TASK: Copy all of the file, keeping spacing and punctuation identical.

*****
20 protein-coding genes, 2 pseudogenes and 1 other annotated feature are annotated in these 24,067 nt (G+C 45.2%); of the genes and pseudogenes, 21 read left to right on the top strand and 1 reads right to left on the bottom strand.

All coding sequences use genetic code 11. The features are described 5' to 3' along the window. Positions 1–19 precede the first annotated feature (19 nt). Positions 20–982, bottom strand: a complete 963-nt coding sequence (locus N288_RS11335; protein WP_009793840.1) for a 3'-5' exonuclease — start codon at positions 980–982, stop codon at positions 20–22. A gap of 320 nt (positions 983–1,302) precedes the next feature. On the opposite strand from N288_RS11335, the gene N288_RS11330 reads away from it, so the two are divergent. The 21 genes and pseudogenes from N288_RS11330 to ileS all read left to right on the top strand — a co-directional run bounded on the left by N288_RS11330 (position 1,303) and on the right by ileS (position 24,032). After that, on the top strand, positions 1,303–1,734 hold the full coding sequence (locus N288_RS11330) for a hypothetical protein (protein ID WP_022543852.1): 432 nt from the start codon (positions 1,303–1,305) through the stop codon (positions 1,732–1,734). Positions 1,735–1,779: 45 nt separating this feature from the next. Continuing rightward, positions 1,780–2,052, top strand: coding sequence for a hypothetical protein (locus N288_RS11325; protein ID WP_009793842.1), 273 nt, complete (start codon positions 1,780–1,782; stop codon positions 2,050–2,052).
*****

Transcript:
20 protein-coding genes, 2 pseudogenes and 1 other annotated feature are annotated in these 24,067 nt (G+C 45.2%); of the genes and pseudogenes, 21 read left to right on the top strand and 1 reads right to left on the bottom strand.

All coding sequences use genetic code 11. The features are described 5' to 3' along the window. Positions 1–19 precede the first annotated feature (19 nt). Positions 20–982, bottom strand: a complete 963-nt coding sequence (locus N288_RS11335; protein WP_009793840.1) for a 3'-5' exonuclease — start codon at positions 980–982, stop codon at positions 20–22. A gap of 320 nt (positions 983–1,302) precedes the next feature. On the opposite strand from N288_RS11335, the gene N288_RS11330 reads away from it, so the two are divergent. The 21 genes and pseudogenes from N288_RS11330 to ileS all read left to right on the top strand — a co-directional run bounded on the left by N288_RS11330 (position 1,303) and on the right by ileS (position 24,032). After that, on the top strand, positions 1,303–1,734 hold the full coding sequence (locus N288_RS11330) for a hypothetical protein (protein ID WP_022543852.1): 432 nt from the start codon (positions 1,303–1,305) through the stop codon (positions 1,732–1,734). Positions 1,735–1,779: 45 nt separating this feature from the next. Continuing rightward, positions 1,780–2,052, top strand: coding sequence for a hypothetical protein (locus N288_RS11325; protein ID WP_009793842.1), 273 nt, complete (start codon positions 1,780–1,782; stop codon positions 2,050–2,052).